Be that as it may, Moscow-New Delhi military-technical cooperation, which began in 1961, has been extensive and important for both sides. Although faced with increasing international competition, Russia would try its best to retain India as a major buyer of military hardware. Defence exports are considered crucial for the very maintenance and development of Russia's vast military industrial complex, as the orders from its own Ministry of Defence have declined because of shortage of funds.28
India and Russia are likely to explore new ways and areas of continuing their military-technical cooperation, including joint production, joint servicing of Soviet/Russian equipment supplied to third countries, cooperation in the field of R&D and modernisation of old Soviet equipment.
In a Press release of the official news agency, RIA Novosti, it has been reported recently that "well informed sources at the Russian Defence Ministry" have denied the possibility of Russia selling nuclear-powered submarines to India as such actions would serve to violate the nuclear Non-Proliferation Treaty (NPT) and the START-II Treaty. The issue was reportedly discussed in the course of the recent Moscow negotiations between Admiral Vladimir Kuroyedov in charge of the Russian Navy and an Indian military delegation, headed by Admiral Sushil Kumar.29 The report that the issue of nuclear-powered submarines was discussed at the meeting of the naval chiefs of the two countries, strongly suggests that there has been a specific background to it. If the reported denial of the possibility of the sale of Russian nuclear submarines to India is correct, could it be presumed that the very purpose of the above report is Russia's attempt to hold out the possibility of such sales—and not only to India—as a bargaining chip with the USA in order to dissuade the latter from trying to revise the 1972 Anti-Ballistic Missile (ABM) Treaty, or to extract any other concession from the latter or to counter US pressure in areas considered vital for Russian national interests? Or perhaps the above report reflects the existence of strong difference of opinion within Russian circles on the issue.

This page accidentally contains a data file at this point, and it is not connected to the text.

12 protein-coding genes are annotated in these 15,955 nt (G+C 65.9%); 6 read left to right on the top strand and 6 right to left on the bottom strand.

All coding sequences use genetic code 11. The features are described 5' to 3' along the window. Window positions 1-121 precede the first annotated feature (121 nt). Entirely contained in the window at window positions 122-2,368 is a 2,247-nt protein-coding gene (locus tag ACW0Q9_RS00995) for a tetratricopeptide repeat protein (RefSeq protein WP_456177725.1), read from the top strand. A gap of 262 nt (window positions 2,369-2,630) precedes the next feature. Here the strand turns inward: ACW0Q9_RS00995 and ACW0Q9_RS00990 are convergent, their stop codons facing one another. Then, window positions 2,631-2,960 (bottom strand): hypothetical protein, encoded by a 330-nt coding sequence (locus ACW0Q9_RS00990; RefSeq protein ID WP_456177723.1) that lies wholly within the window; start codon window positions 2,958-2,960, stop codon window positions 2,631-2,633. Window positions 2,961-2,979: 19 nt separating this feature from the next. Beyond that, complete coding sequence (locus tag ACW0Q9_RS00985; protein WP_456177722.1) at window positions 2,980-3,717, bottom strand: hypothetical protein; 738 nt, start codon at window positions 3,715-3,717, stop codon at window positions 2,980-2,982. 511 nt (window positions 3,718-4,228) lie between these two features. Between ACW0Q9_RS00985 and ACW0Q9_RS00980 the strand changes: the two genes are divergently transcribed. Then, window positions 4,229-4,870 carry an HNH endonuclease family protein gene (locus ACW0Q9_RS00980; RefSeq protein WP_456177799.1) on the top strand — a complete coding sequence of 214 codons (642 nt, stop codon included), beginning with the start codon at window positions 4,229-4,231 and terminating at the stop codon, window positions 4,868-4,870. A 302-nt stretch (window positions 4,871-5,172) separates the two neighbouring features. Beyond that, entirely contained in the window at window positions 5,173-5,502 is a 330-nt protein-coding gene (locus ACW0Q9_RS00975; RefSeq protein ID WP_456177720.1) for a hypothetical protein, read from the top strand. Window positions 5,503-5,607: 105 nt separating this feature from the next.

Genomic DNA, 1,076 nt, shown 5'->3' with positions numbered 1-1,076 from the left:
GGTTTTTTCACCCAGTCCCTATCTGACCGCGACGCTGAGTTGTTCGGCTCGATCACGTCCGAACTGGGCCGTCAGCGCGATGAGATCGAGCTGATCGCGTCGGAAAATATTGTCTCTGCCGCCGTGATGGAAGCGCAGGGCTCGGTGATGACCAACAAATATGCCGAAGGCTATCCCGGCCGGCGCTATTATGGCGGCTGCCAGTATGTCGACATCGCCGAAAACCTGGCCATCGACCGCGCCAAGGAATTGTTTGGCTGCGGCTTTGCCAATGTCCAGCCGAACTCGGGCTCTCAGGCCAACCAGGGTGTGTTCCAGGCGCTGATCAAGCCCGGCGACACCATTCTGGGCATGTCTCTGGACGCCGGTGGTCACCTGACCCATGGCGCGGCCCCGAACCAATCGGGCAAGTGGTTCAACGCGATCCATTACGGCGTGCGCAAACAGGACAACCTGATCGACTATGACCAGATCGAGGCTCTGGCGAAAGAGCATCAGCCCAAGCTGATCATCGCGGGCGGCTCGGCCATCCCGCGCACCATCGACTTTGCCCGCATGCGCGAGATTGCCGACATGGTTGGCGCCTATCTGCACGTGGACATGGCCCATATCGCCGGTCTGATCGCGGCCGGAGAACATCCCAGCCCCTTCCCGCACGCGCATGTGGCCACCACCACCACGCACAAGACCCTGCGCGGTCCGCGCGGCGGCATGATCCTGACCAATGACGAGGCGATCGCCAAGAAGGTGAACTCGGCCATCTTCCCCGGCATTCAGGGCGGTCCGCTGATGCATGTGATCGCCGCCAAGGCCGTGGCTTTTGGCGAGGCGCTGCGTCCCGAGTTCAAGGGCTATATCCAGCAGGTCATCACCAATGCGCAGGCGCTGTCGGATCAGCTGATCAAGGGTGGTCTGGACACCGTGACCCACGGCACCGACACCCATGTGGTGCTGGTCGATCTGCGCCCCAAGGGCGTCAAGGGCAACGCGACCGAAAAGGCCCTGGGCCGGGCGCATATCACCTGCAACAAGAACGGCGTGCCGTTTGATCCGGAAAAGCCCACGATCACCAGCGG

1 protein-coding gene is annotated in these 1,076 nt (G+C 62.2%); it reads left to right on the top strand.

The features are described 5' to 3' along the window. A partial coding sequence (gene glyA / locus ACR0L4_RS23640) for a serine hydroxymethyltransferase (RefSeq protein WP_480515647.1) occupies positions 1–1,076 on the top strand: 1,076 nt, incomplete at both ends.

As regards the political ties between India and Russia, they have continued to grow after the initial uncertainties. The appointment of Yevgeny Primakov as the country's foreign minister in January 1996 resulted in upgrading of India in the overall scheme of Russia's foreign policy priorities. Speaking to journalists soon after his appointment, he named India in the fourth place after the USA, Europe and China in the list of the countries with whom Russia sought to develop relations.
Less than two months after becoming the foreign minister, Primakov visited India. Primakov spoke of India as a "global power" and a priority partner, for Russia. The idea of "strategic partnership" between India and Russia was set afloat. An agreement on the "strategic partnership" between India and Russia is scheduled to be signed during President Yeltsin's forthcoming visit to India.